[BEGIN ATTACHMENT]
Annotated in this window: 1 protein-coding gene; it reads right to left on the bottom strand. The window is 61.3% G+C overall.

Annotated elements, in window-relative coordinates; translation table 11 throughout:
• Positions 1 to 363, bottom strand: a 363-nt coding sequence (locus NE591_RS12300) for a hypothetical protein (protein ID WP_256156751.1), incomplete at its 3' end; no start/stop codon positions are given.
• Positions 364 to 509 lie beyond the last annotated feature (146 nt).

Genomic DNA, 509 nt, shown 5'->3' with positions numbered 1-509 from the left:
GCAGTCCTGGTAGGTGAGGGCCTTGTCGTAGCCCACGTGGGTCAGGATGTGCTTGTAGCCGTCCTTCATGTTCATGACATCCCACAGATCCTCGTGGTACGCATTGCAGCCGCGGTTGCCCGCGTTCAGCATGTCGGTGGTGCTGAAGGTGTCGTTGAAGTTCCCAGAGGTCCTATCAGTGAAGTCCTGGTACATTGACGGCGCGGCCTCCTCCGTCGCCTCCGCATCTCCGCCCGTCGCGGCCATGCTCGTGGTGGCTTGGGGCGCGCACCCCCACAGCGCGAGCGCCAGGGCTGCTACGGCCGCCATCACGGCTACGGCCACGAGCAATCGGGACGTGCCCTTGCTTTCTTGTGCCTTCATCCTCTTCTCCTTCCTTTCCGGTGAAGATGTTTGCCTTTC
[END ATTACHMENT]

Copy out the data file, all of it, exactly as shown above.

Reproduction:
Annotated in this window: 1 protein-coding gene; it reads right to left on the bottom strand. The window is 61.3% G+C overall.

Annotated elements, in window-relative coordinates; translation table 11 throughout:
• Positions 1 to 363, bottom strand: a 363-nt coding sequence (locus NE591_RS12300) for a hypothetical protein (protein ID WP_256156751.1), incomplete at its 3' end; no start/stop codon positions are given.
• Positions 364 to 509 lie beyond the last annotated feature (146 nt).

Genomic DNA, 509 nt, shown 5'->3' with positions numbered 1-509 from the left:
GCAGTCCTGGTAGGTGAGGGCCTTGTCGTAGCCCACGTGGGTCAGGATGTGCTTGTAGCCGTCCTTCATGTTCATGACATCCCACAGATCCTCGTGGTACGCATTGCAGCCGCGGTTGCCCGCGTTCAGCATGTCGGTGGTGCTGAAGGTGTCGTTGAAGTTCCCAGAGGTCCTATCAGTGAAGTCCTGGTACATTGACGGCGCGGCCTCCTCCGTCGCCTCCGCATCTCCGCCCGTCGCGGCCATGCTCGTGGTGGCTTGGGGCGCGCACCCCCACAGCGCGAGCGCCAGGGCTGCTACGGCCGCCATCACGGCTACGGCCACGAGCAATCGGGACGTGCCCTTGCTTTCTTGTGCCTTCATCCTCTTCTCCTTCCTTTCCGGTGAAGATGTTTGCCTTTC